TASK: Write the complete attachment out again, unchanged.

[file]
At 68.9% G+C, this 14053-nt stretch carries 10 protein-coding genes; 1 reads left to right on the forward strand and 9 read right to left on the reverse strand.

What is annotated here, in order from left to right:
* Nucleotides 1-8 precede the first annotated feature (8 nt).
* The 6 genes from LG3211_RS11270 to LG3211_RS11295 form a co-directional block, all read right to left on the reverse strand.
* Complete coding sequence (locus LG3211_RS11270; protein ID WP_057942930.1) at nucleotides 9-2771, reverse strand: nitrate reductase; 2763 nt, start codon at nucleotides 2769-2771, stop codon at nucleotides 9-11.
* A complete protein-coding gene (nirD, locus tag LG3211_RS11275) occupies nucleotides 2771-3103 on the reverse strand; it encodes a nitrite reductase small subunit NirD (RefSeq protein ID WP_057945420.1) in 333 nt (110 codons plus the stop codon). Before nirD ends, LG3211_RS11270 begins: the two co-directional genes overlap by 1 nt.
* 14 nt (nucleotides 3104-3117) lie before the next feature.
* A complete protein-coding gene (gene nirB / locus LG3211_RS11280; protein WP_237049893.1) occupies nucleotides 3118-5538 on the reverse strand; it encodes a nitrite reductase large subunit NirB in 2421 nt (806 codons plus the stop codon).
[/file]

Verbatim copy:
At 68.9% G+C, this 14053-nt stretch carries 10 protein-coding genes; 1 reads left to right on the forward strand and 9 read right to left on the reverse strand.

What is annotated here, in order from left to right:
* Nucleotides 1-8 precede the first annotated feature (8 nt).
* The 6 genes from LG3211_RS11270 to LG3211_RS11295 form a co-directional block, all read right to left on the reverse strand.
* Complete coding sequence (locus LG3211_RS11270; protein ID WP_057942930.1) at nucleotides 9-2771, reverse strand: nitrate reductase; 2763 nt, start codon at nucleotides 2769-2771, stop codon at nucleotides 9-11.
* A complete protein-coding gene (nirD, locus tag LG3211_RS11275) occupies nucleotides 2771-3103 on the reverse strand; it encodes a nitrite reductase small subunit NirD (RefSeq protein ID WP_057945420.1) in 333 nt (110 codons plus the stop codon). Before nirD ends, LG3211_RS11270 begins: the two co-directional genes overlap by 1 nt.
* 14 nt (nucleotides 3104-3117) lie before the next feature.
* A complete protein-coding gene (gene nirB / locus LG3211_RS11280; protein WP_237049893.1) occupies nucleotides 3118-5538 on the reverse strand; it encodes a nitrite reductase large subunit NirB in 2421 nt (806 codons plus the stop codon).